And, surprise, the Senate Republicans were never going to convict. So everyone is on the record where they need to be.

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  8. @Kathy: Party labels are very much brands.

    The problem remains, however, that the duopoly means there are no new products to replace it with and hence people being stuck with it.

    If there was a viable new brand that could be marketed to take advantage, we would be in better shape.

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  9. Just Another Ex-Republican says:

    @CSK: Doesn’t seem like a stretch to me at all. Bolton is as egotistical as Trump. He wanted Republicans to ask him to testify, or a court to say that he, John Bolton, was required to testify. How noble of him.

    John Bolton is a waste of genetic material, and has been for decades. Even when pointing out that Trump is also a waste of oxygen. Trust his book at your peril–it SOUNDS plausible and it would be nice to have my opinions validated by yet another source, but his track record for honest evaluation is as poor as it can be.

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  10. Jen says:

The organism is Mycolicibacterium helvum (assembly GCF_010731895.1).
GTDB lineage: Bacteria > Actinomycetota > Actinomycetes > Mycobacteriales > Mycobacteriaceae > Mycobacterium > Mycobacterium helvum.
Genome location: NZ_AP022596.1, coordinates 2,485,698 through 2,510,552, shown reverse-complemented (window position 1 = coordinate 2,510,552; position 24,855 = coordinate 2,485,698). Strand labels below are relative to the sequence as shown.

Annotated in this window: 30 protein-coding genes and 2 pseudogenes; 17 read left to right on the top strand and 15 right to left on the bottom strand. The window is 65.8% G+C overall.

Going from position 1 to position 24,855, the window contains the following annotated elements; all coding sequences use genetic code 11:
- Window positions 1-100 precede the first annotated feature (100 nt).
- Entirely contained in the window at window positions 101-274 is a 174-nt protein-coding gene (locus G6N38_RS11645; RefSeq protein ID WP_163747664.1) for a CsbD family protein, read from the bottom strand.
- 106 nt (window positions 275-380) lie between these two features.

He’s trying so hard to make a point that Democrats are bad at their jobs that he doesn’t notice what a heel this makes HIM look like. What a jerk.

    Had the Democrats been serious, they would have done a full inquiry into EVERYTHING he’s done.

    I made a similar argument during impeachment, but suggested that they pick the top three and run concurrent inquiries. That way, if one came up with substantial charges quickly they could pursue it without it dragging out and looking like they were delaying until the election. At the time, I remember thinking the narrow focus was both a good idea and likely one that wouldn’t go anywhere.

    Public opinion could have started to become far more sympathetic if it looked like the Dems were just piling on. Having multiple, concurrent, but tight inquiries would have made the point, possibly.

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  11. JohnMcC says:

    @Hal_10000: Well, there is that problem that numerous administration figure refused to testify and that they were not discouraged in that decision by their fear of the House of Representatives Sergeant at Arms. But on earth2 — you’re correct.

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  12. An Interested Party says:

    Maybe the outcome would have been the same, but it would have had a much larger chance of persuading the general public and moving a few more Republicans over.

    Oh please…literally nothing that the Democrats could have produced would have caused Republicans to vote against Trump, nor caused more of Trump’s base in the general public to turn against him, but you go on living in Fantasy Land…

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  13. Barry says:

    @Hal_10000: “Had the Democrats been serious, they would have done a full inquiry into EVERYTHING he’s done. ”

    Please note that Trump’s people simply refused to comply with subpoenas, and the Federalist judges have aided and abetted that behavior.